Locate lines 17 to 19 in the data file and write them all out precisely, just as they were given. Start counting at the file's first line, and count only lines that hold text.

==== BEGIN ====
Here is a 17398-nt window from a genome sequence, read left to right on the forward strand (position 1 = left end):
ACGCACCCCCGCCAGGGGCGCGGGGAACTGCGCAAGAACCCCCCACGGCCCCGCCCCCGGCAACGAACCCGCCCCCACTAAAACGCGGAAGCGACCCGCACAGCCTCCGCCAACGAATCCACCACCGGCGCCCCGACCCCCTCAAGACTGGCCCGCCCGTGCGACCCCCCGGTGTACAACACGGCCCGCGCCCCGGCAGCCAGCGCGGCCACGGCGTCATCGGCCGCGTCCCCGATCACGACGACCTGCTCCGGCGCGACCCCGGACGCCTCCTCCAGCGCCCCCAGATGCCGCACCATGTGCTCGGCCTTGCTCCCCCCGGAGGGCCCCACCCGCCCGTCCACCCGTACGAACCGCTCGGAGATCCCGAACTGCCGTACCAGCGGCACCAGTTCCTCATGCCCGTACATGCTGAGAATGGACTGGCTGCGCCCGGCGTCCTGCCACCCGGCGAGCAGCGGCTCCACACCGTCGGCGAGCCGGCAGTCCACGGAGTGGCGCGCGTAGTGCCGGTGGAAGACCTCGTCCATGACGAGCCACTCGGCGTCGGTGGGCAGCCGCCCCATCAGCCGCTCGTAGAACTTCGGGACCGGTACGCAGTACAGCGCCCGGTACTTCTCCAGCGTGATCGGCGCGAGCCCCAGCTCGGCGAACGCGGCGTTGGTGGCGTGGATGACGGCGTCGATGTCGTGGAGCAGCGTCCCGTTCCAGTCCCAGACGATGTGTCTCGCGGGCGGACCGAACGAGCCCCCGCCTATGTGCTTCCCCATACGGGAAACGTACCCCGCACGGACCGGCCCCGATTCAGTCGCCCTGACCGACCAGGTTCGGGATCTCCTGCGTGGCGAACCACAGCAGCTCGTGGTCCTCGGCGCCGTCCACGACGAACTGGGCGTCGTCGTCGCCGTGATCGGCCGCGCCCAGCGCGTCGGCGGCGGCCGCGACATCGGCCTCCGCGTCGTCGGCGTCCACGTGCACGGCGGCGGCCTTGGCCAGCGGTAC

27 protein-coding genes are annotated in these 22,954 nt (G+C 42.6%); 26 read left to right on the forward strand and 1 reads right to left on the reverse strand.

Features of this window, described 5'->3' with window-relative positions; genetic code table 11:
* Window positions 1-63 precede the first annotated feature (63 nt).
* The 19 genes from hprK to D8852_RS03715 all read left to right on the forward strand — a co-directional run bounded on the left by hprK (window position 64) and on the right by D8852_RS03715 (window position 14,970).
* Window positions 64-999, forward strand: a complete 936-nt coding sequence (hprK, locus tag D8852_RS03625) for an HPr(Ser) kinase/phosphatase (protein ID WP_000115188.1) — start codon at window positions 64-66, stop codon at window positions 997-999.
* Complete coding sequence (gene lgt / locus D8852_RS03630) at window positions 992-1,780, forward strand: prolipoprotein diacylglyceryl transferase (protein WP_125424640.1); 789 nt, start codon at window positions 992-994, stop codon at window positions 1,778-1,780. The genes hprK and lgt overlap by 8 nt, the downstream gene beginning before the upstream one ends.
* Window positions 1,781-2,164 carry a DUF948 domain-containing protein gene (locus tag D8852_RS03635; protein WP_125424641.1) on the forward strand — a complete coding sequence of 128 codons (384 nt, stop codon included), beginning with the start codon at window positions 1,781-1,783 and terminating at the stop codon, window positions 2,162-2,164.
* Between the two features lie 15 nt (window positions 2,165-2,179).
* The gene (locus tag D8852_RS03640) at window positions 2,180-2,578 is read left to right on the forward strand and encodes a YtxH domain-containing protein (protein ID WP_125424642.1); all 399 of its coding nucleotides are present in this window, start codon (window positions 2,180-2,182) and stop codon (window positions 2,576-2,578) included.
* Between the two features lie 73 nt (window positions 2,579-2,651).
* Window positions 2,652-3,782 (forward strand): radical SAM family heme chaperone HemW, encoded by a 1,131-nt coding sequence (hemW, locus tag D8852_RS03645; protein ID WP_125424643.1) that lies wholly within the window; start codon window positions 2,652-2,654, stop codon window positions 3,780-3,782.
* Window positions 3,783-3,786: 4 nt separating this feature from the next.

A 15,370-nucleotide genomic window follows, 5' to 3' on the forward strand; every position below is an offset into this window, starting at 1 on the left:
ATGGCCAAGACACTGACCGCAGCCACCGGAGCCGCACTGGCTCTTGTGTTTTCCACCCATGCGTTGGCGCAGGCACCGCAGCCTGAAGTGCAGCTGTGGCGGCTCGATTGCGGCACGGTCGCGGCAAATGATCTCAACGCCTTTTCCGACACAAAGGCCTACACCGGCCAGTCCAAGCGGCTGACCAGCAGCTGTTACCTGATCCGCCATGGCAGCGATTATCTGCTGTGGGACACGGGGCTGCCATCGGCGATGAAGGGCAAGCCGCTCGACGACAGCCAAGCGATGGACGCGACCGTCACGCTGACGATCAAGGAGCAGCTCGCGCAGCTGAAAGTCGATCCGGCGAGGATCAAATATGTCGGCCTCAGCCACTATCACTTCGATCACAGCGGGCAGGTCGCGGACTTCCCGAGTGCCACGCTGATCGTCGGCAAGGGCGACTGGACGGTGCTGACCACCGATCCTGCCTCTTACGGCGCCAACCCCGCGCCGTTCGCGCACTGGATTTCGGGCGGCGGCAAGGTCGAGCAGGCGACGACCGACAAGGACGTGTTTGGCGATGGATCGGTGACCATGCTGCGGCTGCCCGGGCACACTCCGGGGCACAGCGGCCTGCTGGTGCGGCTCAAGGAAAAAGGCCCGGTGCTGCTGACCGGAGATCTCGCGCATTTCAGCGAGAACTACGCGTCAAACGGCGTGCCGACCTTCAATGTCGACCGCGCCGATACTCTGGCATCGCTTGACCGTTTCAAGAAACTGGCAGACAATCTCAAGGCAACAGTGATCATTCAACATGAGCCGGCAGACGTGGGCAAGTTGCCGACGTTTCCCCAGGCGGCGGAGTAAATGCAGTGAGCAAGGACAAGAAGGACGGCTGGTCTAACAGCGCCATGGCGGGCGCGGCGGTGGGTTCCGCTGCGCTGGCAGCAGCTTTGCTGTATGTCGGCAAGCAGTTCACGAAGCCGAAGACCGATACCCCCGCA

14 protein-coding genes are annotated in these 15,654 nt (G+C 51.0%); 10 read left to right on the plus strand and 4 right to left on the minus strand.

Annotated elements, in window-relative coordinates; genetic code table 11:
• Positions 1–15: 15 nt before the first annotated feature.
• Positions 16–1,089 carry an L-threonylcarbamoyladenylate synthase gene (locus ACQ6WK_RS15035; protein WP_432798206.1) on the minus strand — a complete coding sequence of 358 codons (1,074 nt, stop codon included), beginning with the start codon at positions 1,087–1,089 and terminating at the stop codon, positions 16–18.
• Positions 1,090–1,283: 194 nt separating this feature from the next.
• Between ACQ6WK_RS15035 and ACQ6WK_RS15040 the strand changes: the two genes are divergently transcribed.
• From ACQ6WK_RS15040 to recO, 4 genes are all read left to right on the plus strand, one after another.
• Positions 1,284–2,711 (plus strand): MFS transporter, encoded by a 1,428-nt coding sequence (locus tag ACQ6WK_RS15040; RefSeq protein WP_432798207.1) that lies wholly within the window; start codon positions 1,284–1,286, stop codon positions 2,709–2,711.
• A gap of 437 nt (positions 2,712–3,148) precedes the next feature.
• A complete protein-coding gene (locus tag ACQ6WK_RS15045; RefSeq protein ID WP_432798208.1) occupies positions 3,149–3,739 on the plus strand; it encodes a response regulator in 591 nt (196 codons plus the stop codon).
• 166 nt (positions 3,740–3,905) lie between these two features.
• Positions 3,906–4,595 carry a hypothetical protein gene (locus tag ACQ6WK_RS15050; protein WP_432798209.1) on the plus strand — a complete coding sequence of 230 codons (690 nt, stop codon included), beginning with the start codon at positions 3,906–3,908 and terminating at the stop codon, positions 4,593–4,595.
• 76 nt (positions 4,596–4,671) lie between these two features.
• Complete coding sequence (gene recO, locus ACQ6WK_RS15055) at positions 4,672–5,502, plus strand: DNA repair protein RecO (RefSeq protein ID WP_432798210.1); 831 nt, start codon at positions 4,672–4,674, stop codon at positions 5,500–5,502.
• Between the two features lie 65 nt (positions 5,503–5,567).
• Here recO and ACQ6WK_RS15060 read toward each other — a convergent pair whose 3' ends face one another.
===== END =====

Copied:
14 protein-coding genes are annotated in these 15,654 nt (G+C 51.0%); 10 read left to right on the plus strand and 4 right to left on the minus strand.

Annotated elements, in window-relative coordinates; genetic code table 11:
• Positions 1–15: 15 nt before the first annotated feature.